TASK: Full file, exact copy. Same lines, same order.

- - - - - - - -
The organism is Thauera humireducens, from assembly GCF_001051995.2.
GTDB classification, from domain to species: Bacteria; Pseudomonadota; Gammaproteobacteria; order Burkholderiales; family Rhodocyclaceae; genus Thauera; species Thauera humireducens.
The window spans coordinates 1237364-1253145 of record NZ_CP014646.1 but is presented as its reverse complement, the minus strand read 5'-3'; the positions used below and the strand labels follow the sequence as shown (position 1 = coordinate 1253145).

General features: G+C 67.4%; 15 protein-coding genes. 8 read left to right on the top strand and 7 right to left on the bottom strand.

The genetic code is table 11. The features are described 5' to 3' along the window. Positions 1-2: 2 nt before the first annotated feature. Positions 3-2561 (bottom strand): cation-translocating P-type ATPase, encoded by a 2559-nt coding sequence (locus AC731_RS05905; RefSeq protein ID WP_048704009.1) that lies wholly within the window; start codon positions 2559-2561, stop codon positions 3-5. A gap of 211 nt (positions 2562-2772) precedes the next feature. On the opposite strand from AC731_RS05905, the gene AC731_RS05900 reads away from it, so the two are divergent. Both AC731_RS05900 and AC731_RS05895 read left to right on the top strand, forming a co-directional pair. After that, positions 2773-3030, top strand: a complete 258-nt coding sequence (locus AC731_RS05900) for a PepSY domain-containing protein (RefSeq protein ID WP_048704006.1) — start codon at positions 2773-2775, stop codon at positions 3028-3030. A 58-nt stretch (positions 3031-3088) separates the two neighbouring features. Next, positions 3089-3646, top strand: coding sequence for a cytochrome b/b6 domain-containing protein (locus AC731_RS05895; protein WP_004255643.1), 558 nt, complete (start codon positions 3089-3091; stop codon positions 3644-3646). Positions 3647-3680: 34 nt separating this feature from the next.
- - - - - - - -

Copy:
The organism is Thauera humireducens, from assembly GCF_001051995.2.
GTDB classification, from domain to species: Bacteria; Pseudomonadota; Gammaproteobacteria; order Burkholderiales; family Rhodocyclaceae; genus Thauera; species Thauera humireducens.
The window spans coordinates 1237364-1253145 of record NZ_CP014646.1 but is presented as its reverse complement, the minus strand read 5'-3'; the positions used below and the strand labels follow the sequence as shown (position 1 = coordinate 1253145).

General features: G+C 67.4%; 15 protein-coding genes. 8 read left to right on the top strand and 7 right to left on the bottom strand.

The genetic code is table 11. The features are described 5' to 3' along the window. Positions 1-2: 2 nt before the first annotated feature. Positions 3-2561 (bottom strand): cation-translocating P-type ATPase, encoded by a 2559-nt coding sequence (locus AC731_RS05905; RefSeq protein ID WP_048704009.1) that lies wholly within the window; start codon positions 2559-2561, stop codon positions 3-5. A gap of 211 nt (positions 2562-2772) precedes the next feature. On the opposite strand from AC731_RS05905, the gene AC731_RS05900 reads away from it, so the two are divergent. Both AC731_RS05900 and AC731_RS05895 read left to right on the top strand, forming a co-directional pair. After that, positions 2773-3030, top strand: a complete 258-nt coding sequence (locus AC731_RS05900) for a PepSY domain-containing protein (RefSeq protein ID WP_048704006.1) — start codon at positions 2773-2775, stop codon at positions 3028-3030. A 58-nt stretch (positions 3031-3088) separates the two neighbouring features. Next, positions 3089-3646, top strand: coding sequence for a cytochrome b/b6 domain-containing protein (locus AC731_RS05895; protein WP_004255643.1), 558 nt, complete (start codon positions 3089-3091; stop codon positions 3644-3646). Positions 3647-3680: 34 nt separating this feature from the next.